He explained that a company might even be able to patent a naturally occurring protein if the structural information has not yet been disclosed by DeepMind or elsewhere and it doesn’t reflect the protein’s structure under natural conditions. This sort of structure claim might be a way around the issue if there is something attractive about the non-natural confirmation of the protein, he said.

“If you’re starting with the natural protein, and for ease of manufacturing or delivery or some other advantage, it’s not in its natural confirmation, you’ve avoided the subject matter eligibility issue because it’s not a product in its natural state, so then you’re adding a layer of protection around that compound or franchise,” he explained.

O’Connor can imagine a future scenario where someone uses this sort of AI modeling to discover novel claims for an antibody therapy, for example. If there’s a different folding process or resulting fold based on different conditions — such as a change in pH level achieved by using a different ester or salt — one could pursue a patent for one or many alternate confirmations that have not been disclosed.

Shifting research dollars

Given the complexity of the protein-folding problem and its potential relevance to medical breakthroughs, it is reasonable that universities and companies have spent significant chunks of their research budgets trying to get it right.

“Completion of the DeepMind project and global availability of its findings should open new opportunities, potentially indicating a shifting of priorities in the fields of R&D and drug discovery,” said John Hoffman, Corporate Counsel for Certara, which specializes in model-informed drug development technology and services,  in a phone interview.

Hoffman and O’Conner agree this discovery could impact research and development (R&D) budgets, reallocating resources from the problem of folding to discovery of new receptors for small molecule and biologic treatments. “The race is on to win patent rights for these critical receptors,” Hoffman said.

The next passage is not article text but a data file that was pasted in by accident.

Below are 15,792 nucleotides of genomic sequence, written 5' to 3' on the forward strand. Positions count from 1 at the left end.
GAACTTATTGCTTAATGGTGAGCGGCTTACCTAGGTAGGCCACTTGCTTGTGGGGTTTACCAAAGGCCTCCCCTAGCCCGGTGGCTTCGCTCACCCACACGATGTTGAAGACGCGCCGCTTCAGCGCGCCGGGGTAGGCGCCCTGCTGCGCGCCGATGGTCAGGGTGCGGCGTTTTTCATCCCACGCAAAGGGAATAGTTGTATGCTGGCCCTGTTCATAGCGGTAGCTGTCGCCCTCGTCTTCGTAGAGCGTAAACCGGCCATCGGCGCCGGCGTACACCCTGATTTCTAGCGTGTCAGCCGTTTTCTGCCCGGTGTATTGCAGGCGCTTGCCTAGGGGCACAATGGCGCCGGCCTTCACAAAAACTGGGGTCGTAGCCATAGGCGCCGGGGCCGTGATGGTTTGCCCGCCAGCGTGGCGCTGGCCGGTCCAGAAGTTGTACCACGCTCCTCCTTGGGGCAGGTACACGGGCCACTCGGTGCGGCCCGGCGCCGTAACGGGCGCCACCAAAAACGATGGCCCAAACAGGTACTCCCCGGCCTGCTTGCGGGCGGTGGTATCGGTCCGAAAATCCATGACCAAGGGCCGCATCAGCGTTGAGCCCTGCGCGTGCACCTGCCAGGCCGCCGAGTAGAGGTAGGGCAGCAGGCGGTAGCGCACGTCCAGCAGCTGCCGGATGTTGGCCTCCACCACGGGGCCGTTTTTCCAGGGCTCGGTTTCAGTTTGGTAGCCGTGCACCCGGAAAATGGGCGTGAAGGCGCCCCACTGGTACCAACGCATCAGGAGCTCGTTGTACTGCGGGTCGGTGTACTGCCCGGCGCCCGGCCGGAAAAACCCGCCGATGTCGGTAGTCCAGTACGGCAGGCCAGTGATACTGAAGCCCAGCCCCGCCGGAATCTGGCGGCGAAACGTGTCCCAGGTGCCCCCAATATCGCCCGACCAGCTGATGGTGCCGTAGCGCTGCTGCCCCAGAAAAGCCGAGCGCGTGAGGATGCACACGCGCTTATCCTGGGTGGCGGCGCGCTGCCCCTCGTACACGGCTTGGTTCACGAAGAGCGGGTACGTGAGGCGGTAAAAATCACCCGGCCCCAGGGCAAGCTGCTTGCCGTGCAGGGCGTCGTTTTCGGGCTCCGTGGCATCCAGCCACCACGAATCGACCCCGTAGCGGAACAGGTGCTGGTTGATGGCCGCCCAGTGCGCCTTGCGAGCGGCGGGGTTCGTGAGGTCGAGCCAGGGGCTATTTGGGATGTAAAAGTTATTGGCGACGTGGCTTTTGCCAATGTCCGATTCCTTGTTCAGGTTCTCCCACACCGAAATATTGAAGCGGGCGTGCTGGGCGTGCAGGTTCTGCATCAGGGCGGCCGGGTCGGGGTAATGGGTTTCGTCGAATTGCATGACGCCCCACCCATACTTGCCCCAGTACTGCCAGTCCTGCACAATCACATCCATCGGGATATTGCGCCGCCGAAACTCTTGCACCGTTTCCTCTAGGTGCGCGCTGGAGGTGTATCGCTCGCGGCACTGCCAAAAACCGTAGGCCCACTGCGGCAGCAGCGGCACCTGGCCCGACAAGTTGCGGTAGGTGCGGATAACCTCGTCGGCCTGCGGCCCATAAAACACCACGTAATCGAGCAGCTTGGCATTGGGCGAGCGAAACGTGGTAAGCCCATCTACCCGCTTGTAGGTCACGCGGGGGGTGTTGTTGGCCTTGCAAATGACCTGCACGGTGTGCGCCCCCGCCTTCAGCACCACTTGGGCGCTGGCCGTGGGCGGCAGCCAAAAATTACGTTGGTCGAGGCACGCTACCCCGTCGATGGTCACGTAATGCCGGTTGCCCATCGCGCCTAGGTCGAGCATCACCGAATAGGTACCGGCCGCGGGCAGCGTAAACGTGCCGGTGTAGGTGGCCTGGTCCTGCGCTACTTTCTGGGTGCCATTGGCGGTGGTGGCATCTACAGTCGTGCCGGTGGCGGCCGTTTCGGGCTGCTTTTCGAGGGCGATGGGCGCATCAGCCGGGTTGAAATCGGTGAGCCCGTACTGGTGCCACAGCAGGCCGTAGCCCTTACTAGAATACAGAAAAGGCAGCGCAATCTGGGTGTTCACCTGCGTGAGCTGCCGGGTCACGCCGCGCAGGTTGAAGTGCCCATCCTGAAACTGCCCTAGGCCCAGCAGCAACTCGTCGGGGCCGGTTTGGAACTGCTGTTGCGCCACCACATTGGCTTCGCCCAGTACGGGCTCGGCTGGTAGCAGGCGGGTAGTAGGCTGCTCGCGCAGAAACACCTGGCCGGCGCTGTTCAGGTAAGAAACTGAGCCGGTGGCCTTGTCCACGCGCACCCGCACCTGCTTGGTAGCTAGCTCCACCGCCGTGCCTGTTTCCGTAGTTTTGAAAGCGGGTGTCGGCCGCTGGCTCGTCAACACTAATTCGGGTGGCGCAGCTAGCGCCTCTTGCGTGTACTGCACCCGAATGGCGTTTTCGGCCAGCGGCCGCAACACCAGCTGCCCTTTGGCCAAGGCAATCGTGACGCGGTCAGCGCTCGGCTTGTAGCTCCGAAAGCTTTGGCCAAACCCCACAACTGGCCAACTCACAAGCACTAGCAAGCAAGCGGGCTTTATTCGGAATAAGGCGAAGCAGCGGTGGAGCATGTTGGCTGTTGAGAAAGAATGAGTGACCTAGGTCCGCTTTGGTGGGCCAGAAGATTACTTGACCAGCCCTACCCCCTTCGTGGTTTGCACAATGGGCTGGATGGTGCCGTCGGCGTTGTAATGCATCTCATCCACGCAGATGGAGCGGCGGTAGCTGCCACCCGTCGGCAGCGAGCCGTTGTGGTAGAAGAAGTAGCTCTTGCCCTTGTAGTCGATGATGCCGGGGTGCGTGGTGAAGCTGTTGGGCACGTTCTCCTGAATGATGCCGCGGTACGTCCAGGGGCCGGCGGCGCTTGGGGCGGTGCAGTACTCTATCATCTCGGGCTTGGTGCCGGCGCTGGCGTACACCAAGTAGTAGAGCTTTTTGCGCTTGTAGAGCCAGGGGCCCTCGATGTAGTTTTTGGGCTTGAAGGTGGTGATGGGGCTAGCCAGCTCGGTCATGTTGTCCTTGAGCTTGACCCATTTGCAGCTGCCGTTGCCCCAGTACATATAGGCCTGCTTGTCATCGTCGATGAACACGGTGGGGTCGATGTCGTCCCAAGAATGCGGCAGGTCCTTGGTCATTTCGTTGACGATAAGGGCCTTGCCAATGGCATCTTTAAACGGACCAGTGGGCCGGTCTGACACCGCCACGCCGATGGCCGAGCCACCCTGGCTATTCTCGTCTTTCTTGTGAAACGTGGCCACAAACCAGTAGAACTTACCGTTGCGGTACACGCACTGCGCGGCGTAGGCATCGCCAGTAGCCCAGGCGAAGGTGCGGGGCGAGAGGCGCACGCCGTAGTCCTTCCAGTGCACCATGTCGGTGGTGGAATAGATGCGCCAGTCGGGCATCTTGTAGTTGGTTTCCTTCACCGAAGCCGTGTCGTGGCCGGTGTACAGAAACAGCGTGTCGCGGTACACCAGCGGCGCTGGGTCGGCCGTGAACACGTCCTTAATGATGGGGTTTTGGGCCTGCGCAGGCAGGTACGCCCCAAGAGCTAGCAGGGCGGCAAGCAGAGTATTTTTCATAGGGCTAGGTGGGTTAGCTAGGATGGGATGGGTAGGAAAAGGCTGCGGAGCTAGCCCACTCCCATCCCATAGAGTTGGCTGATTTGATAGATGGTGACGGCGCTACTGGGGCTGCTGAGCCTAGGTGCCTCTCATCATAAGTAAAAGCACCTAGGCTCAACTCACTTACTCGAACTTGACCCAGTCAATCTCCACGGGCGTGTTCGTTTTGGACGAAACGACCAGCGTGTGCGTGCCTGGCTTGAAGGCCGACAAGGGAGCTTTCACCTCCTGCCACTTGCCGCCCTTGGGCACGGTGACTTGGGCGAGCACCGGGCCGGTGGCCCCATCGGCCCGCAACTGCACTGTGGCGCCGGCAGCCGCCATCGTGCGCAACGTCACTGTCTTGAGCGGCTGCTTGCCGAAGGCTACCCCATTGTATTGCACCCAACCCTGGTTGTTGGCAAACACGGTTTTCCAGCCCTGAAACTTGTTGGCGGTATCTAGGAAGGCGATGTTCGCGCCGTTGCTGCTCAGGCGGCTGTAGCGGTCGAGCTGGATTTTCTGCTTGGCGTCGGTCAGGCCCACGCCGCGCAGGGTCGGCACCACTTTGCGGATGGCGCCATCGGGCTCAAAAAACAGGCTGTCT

As a neuroscientist with a background studying pediatric inflammatory disease, O’Connor noted tremendous opportunity to innovate around the diagnosis of protein-misfolding diseases, in particular.

“What we learn here can serve as a jumping-off point for diagnostics and future therapies that weren’t available before,” O’Connor said.

As the building blocks for life, proteins translate DNA instructions into ribbons of amino acids that wrap around one another, packing tightly when formed to create strong, stable and sometimes beautiful formations like the lens of the human eye. However, if these crystalline proteins unpack, it can lead to clouding cataracts.

O’Connor believes the ability to compare a healthy cell structure to one associated with misfolding disease would be incredibly valuable in and of itself. This attribute lends further power to this sort of  AI platform as it is leveraged through partnerships with research institutions and drug companies at all stages of discovery and development. Indeed, some call AlphaFold2 evidence of AI’s role as a “meta technology,” allowing for the sort of needle-in-a-haystack science that changes the course of history.

Turbo-charging other technologies

Hoffman foresees patent challenges resulting from the open framework of DeepMind, but also imagines opportunity for his company.

“I am particularly excited about the broader implications that DeepMind presents in possibly encouraging the use of in silico biosimulation models (which use precise, specifically tailored computer-based simulations rather than live subjects) in conducting trials to predict optimal dosing regimens and determining potential additional use cases for biosimulation,” Hoffman said.

Part of a research ecosystem and evolving understanding

Paul Workman, chief executive of the Institute of Cancer Research (ICR), commended DeepMind for opening up access to AlphaFold2 and noted its role in inspiring further AI research. He mentioned the work of academics who recently published their results showing their use of a “three-track neural network” called RoseTTAFold, which obtained structure predictions nearly as accurate as DeepMind’s.

“Overall, I believe that AlphaFold2 is a major advance along the technological journey of predicting the 3D structure of life’s proteins and that it will have a profound impact in accelerating our overall understanding of the fundamental structure-function basis of life and disease,” Workman wrote. “The journey continues.”

Photo: AVNphotolab, Getty Images